LumberJocks

10" Table saw blade tooth configuration

  • Advertise with us

« back to Power Tools, Hardware and Accessories forum

Forum topic by laketrout36 posted 09-01-2014 02:34 AM 1385 views 0 times favorited 16 replies Add to Favorites Watch
View laketrout36's profile

laketrout36

197 posts in 1494 days


09-01-2014 02:34 AM

Topic tags/keywords: table saw blade atb ft

Working on a new project and discovered that my current saw blade (ATB) style is leaving some undesireable material after the cut. The left over material resembles a small triangle, the same shape of area that the ATB doesn’t touch. I could use a chisel and clean up the left over material but I’d rather it be cut out in the first place. Could this be a result of an blade that needs to be sharpened?

Is anyone using a flat top tooth configuration or maybe a combination blade that incorporates a one flat tooth among the the Alternate Tooth Bevel teeth that would accomplish the same cut? I know each one has a specified purpose for material and either rip or crosscut.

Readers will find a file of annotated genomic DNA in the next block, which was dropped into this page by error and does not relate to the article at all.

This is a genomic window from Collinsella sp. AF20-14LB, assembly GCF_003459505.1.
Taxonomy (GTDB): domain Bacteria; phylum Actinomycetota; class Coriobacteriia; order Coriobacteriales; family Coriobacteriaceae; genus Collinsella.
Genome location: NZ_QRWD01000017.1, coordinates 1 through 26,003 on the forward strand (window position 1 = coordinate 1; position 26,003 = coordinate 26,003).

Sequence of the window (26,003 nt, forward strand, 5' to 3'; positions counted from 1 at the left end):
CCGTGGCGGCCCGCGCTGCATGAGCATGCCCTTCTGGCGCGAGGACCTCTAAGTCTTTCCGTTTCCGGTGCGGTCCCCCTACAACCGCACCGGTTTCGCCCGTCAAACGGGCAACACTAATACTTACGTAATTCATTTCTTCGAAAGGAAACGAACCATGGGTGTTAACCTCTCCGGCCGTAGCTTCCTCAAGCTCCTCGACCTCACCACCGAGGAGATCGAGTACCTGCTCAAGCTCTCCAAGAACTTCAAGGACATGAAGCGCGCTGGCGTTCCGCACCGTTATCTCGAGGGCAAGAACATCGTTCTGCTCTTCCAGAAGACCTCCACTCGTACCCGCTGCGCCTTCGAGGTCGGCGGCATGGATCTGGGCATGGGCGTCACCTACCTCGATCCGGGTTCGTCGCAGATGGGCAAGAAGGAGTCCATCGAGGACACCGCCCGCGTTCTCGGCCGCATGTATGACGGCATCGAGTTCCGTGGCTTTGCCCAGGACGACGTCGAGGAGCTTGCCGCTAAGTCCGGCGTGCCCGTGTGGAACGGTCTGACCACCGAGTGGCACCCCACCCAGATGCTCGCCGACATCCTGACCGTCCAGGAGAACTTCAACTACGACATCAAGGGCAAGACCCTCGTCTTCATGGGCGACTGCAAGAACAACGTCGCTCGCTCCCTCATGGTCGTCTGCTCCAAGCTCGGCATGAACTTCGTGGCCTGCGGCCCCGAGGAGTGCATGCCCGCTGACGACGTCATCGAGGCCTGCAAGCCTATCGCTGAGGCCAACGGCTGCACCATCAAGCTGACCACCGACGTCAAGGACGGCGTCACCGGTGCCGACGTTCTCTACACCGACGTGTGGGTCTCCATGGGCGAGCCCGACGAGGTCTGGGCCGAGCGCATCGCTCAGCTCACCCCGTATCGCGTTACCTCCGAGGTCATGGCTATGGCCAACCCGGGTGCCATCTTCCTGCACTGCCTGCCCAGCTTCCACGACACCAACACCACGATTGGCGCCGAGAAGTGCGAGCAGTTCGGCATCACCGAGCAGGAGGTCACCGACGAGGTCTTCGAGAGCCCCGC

Thanks for reading and any info.

Larry


16 replies so far

View karter56's profile

karter56

6 posts in 858 days


#1 posted 09-01-2014 12:37 PM

I recently purchased an Irwin Marples 50T combination blade for my table saw. These blades have amazing quality cuts for the price. No blowout and no left over material. I was able to cut, clamp and glue with no cleanup. I would highly recommend this blade to anyone. The Marples line is made in Italy and performs better than the Freud blade it replaced.